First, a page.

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Reference List: Overview

Basics of Reference List Entries

Reference list entries contain specific publication information, allowing readers to find the publication. The information is presented in a standard format, including order of information, use of italics and parentheses, and other markers to help distinguish between different parts of the reference entry. APA style entries follow this basic format:

Author. (Publication date). Title of document. Publishing information. Electronic retrieval information.

  • Only list sources you cite in your text. Do not include sources you read but did not cite.
  • The reference list should come after the text of your paper but before any tables, figures, or appendices.
  • The reference list appears on its own page, with the title References at the top, centered and in bold type.
  • As with the rest of the paper, reference entries should be double spaced.
  • Use one space after the punctuation within each reference (e.g., after the period that follows the date). See APA 7, Section 16.1.
  • All references have a hanging indent, which means the first line is flush left, and all subsequent lines are indented ½ inch to the right. Learn how to create a hanging indent under the "General Document Formatting" section at the Academic Skills Center.
  • References appear in alphabetical order by surname of the author. If there is more than one source with the same author, then those references appear in chronological order, earliest source first.

For specific examples of numerous reference formats with notes and tips, see the Common Reference List Examples page. For help on evaluating resources and identifying types of resources, please visit the library's Evaluating Resources pages.

Author

Start with each author's last name, followed by a comma and the first and middle initials (or just the first initial if that is all that is provided). Separate each author with a comma, and include the ampersand (&) before the last name in the list. When creating a reference for a work with two group authors, use an ampersand, not a comma to separate them (as you would with two individual authors).

List authors' names in the order in which they appear on the publication. The order of names often carries significance, so it is important not to change the order in your listing. To be listed as first author for a publication usually means that person is the lead researcher on the project.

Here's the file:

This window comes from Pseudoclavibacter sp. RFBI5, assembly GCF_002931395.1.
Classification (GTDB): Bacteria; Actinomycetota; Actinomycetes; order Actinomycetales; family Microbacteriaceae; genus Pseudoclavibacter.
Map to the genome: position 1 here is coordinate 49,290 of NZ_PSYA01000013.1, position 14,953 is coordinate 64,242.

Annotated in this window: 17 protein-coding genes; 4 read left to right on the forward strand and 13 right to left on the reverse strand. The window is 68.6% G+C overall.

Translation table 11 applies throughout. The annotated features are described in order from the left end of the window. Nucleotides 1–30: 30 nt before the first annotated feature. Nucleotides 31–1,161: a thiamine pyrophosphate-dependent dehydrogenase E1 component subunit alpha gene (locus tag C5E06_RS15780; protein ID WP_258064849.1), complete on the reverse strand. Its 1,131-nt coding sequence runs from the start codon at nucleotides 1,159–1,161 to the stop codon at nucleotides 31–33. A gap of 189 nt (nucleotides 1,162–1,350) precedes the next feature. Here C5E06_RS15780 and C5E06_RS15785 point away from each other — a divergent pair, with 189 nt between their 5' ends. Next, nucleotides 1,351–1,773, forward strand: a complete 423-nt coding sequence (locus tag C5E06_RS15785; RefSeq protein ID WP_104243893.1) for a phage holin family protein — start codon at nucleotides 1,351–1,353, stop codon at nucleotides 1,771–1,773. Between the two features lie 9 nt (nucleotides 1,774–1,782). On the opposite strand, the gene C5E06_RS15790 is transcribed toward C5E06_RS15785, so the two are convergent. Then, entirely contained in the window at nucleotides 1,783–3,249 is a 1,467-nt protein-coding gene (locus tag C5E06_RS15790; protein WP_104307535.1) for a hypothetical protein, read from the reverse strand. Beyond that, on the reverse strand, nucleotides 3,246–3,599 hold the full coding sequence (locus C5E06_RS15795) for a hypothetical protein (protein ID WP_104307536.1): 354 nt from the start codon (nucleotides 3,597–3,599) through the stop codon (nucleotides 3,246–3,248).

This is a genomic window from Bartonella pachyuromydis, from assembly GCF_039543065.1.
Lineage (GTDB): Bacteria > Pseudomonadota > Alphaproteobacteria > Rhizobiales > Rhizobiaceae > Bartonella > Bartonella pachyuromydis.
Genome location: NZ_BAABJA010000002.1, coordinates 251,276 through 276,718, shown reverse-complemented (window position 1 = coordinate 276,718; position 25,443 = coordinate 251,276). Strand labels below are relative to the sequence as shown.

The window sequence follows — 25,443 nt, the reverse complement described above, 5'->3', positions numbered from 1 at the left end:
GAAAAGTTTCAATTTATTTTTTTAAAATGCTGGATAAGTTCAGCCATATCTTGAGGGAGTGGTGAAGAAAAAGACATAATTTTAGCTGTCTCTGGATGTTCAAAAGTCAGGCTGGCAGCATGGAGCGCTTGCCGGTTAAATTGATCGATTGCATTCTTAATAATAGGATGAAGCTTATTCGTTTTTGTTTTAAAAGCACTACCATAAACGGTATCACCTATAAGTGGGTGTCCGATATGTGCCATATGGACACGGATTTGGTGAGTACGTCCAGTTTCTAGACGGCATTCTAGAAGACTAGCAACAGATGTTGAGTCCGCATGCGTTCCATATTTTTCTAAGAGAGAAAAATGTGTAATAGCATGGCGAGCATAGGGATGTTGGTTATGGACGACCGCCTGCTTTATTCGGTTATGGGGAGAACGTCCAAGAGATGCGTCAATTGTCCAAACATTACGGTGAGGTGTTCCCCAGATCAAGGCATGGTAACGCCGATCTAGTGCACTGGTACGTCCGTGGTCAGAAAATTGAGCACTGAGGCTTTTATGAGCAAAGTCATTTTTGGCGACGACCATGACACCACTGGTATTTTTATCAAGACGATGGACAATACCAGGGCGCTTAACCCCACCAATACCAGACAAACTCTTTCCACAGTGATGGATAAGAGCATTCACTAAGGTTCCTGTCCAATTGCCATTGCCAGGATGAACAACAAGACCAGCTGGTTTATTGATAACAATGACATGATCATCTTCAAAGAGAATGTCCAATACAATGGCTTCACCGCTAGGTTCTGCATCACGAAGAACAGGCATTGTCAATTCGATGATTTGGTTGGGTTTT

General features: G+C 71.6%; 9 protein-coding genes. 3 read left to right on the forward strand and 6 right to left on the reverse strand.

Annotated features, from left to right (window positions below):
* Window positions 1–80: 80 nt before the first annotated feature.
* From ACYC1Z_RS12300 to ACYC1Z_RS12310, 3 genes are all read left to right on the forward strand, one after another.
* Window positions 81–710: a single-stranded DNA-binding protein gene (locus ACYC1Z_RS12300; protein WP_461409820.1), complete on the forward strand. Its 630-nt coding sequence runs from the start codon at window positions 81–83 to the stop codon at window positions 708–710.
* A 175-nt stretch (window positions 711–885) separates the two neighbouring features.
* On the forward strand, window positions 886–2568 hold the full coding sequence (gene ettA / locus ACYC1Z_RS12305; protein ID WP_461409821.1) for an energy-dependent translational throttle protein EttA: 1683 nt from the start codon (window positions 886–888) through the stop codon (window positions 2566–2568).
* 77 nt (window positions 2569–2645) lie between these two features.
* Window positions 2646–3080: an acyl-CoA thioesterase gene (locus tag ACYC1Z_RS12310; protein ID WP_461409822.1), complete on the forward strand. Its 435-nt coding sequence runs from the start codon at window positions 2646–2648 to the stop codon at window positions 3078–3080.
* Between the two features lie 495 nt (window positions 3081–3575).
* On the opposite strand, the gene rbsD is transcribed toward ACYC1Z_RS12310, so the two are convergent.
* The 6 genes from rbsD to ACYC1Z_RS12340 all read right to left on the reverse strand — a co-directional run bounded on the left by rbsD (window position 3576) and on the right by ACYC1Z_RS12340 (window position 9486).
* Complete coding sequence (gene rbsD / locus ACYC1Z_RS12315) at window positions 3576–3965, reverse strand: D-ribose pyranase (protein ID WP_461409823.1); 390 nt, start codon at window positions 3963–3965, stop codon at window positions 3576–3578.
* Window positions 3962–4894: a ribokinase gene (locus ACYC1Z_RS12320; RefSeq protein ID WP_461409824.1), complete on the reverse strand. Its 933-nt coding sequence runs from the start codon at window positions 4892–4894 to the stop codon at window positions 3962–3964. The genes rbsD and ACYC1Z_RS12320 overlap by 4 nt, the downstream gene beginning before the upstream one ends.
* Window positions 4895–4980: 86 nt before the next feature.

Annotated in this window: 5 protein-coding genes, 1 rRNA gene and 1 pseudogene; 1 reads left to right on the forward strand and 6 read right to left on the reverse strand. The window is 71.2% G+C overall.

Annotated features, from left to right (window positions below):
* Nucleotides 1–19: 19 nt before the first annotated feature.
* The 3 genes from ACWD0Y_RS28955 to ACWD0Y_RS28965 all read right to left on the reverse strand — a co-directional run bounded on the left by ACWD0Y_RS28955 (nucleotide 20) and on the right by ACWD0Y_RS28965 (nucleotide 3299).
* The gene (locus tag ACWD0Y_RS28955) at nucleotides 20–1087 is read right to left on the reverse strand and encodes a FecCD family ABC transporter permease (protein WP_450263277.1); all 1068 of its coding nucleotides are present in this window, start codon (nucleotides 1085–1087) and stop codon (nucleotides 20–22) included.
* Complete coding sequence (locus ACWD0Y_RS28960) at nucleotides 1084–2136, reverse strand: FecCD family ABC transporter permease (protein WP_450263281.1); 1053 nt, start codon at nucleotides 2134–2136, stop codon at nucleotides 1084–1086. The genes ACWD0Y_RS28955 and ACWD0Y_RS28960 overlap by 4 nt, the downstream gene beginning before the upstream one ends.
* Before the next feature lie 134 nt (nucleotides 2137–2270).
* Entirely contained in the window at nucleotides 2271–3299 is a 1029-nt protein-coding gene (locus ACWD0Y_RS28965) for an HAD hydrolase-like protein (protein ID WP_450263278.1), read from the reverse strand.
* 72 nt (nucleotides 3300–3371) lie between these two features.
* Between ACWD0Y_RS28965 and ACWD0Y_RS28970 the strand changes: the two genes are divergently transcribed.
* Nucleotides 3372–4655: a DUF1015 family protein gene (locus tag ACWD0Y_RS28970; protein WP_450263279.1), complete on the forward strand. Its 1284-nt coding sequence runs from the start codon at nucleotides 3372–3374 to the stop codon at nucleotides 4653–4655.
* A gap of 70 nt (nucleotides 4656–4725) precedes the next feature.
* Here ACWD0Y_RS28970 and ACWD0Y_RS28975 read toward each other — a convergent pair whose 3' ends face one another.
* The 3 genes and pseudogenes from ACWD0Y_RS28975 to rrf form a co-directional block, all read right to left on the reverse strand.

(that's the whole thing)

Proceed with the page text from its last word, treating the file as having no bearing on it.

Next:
Severino, C., & Knight, M.

Graves, S. J., Anders, K. C., & Balester, V. M.

  • For corporate authors—companies, institutions, and other types of collective authors—simply list the corporate name. Corporate authors are common in technical reports and other institutional documents that represent the work of a whole organization.

American Psychological Association. (2020). Publication manual of the American Psychological Association (7th ed.).

U.S. Department of Health and Human Services.

Note that when multiple layers of government agencies are listed as authors in a work, use just the most specific author in the reference.

Instead of “U.S. Department of Health and Human Services, National Institutes of Health, National Heart, Lung, and Blood Institute,” use the most specific author.

U.S. Department of Health and Human Services. (n.d.). Health and awareness. https://www.nhlbi.nih.gov/health-topics/education-and-awareness

When creating a reference for a work with multiple authors, provide surnames and initials for up to 20 authors. For sources with 21 or more authors, use ellipsis points after the name of the 19th author, followed by the final author's surname and initials.

Steyer, T., Ortiz, K., Schemmel, L., Armstrong, B., Hicks, L., Simac, M., Perez, K., Nyung, J., Schlenz, W., Robins, K., O’Neil, O., Muhammad, E., Moore, J. L., Rosinski, P., Peeples, T., Pigg, S., Rife, M. C., Brunk-Chavez, B.,Tasaka, R.... Curtis, F.

When providing a reference entry to a whole edited collection, list the editors at the beginning of the entry and include the abbreviation Ed. (for one editor) or Eds. (for two or more editors) in parentheses after the names.

Bodhran, A. T. (Ed.).

Lai, P., & Smith, L. C. (Eds.).

Publication Date

For most publications, include just the year in parentheses.

For publications with no publication date noted, use the letters n.d. within the parentheses to indicate no date. The most common type of resource with no date is a webpage.

Centers for Disease Control and Prevention. (n.d.). Chronic obstructive pulmonary disease (COPD). https://www.cdc.gov/copd/index.html